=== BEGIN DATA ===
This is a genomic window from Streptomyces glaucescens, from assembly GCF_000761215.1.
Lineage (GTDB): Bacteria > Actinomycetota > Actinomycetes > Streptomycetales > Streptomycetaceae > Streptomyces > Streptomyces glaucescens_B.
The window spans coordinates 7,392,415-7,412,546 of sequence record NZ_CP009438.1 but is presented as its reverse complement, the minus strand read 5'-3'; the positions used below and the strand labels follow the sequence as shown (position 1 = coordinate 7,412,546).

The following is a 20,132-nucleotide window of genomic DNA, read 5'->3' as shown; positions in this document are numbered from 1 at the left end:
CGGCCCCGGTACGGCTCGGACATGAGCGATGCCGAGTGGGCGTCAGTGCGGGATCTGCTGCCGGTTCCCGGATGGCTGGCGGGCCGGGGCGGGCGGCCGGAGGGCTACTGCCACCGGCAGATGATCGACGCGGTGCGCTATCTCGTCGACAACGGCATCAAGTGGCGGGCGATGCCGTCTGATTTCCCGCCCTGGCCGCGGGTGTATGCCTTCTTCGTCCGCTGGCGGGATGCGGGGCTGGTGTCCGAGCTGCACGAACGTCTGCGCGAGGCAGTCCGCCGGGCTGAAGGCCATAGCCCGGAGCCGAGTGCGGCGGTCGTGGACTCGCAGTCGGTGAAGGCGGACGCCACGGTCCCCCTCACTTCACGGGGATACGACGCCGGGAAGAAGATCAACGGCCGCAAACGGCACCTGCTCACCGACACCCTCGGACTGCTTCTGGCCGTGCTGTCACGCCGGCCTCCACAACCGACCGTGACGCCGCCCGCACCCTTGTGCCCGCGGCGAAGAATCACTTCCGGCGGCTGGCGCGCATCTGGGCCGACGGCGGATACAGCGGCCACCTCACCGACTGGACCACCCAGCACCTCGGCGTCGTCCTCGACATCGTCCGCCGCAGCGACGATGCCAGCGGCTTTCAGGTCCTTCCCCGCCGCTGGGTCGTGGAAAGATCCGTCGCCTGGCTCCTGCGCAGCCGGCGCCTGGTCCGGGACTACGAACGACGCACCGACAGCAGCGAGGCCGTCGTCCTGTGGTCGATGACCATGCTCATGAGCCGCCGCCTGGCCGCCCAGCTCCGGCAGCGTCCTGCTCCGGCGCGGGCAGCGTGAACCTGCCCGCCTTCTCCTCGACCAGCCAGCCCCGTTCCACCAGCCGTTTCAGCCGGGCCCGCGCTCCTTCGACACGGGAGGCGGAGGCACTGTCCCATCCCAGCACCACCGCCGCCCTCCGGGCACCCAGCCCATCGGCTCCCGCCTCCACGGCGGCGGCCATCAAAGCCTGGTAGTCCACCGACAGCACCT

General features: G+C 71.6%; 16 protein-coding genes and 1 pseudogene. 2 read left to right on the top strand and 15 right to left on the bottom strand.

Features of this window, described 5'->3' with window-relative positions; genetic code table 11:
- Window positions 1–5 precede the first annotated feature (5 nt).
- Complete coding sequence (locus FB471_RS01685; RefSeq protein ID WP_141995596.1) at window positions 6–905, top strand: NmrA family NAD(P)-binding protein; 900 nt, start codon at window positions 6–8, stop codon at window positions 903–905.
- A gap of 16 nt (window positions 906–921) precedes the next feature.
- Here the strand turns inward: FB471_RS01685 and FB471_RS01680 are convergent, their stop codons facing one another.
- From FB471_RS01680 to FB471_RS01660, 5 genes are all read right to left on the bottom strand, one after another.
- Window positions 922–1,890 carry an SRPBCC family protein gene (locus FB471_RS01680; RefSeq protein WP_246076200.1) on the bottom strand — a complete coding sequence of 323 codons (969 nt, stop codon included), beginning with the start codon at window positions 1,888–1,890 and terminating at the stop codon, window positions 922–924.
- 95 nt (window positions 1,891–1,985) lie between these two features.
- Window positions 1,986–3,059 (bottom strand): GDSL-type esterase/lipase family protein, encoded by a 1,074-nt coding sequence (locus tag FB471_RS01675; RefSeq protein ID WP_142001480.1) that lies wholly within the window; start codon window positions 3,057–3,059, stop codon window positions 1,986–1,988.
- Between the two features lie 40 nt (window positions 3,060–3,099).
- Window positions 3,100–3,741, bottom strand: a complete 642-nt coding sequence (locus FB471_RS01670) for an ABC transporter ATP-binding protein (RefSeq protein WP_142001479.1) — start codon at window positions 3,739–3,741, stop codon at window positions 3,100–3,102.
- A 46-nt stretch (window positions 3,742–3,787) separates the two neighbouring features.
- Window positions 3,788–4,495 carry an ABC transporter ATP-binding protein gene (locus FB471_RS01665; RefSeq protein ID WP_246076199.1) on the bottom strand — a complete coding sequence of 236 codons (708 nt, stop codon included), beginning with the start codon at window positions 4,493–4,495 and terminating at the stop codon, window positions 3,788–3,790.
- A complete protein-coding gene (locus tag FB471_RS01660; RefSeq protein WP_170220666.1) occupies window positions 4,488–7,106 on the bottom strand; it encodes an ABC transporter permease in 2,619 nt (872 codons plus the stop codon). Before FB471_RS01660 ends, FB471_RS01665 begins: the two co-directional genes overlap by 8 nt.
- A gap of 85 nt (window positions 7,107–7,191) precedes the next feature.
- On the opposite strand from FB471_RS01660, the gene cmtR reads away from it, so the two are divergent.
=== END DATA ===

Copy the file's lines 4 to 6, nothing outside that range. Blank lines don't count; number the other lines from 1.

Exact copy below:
The following is a 20,132-nucleotide window of genomic DNA, read 5'->3' as shown; positions in this document are numbered from 1 at the left end:
CGGCCCCGGTACGGCTCGGACATGAGCGATGCCGAGTGGGCGTCAGTGCGGGATCTGCTGCCGGTTCCCGGATGGCTGGCGGGCCGGGGCGGGCGGCCGGAGGGCTACTGCCACCGGCAGATGATCGACGCGGTGCGCTATCTCGTCGACAACGGCATCAAGTGGCGGGCGATGCCGTCTGATTTCCCGCCCTGGCCGCGGGTGTATGCCTTCTTCGTCCGCTGGCGGGATGCGGGGCTGGTGTCCGAGCTGCACGAACGTCTGCGCGAGGCAGTCCGCCGGGCTGAAGGCCATAGCCCGGAGCCGAGTGCGGCGGTCGTGGACTCGCAGTCGGTGAAGGCGGACGCCACGGTCCCCCTCACTTCACGGGGATACGACGCCGGGAAGAAGATCAACGGCCGCAAACGGCACCTGCTCACCGACACCCTCGGACTGCTTCTGGCCGTGCTGTCACGCCGGCCTCCACAACCGACCGTGACGCCGCCCGCACCCTTGTGCCCGCGGCGAAGAATCACTTCCGGCGGCTGGCGCGCATCTGGGCCGACGGCGGATACAGCGGCCACCTCACCGACTGGACCACCCAGCACCTCGGCGTCGTCCTCGACATCGTCCGCCGCAGCGACGATGCCAGCGGCTTTCAGGTCCTTCCCCGCCGCTGGGTCGTGGAAAGATCCGTCGCCTGGCTCCTGCGCAGCCGGCGCCTGGTCCGGGACTACGAACGACGCACCGACAGCAGCGAGGCCGTCGTCCTGTGGTCGATGACCATGCTCATGAGCCGCCGCCTGGCCGCCCAGCTCCGGCAGCGTCCTGCTCCGGCGCGGGCAGCGTGAACCTGCCCGCCTTCTCCTCGACCAGCCAGCCCCGTTCCACCAGCCGTTTCAGCCGGGCCCGCGCTCCTTCGACACGGGAGGCGGAGGCACTGTCCCATCCCAGCACCACCGCCGCCCTCCGGGCACCCAGCCCATCGGCTCCCGCCTCCACGGCGGCGGCCATCAAAGCCTGGTAGTCCACCGACAGCACCT

General features: G+C 71.6%; 16 protein-coding genes and 1 pseudogene. 2 read left to right on the top strand and 15 right to left on the bottom strand.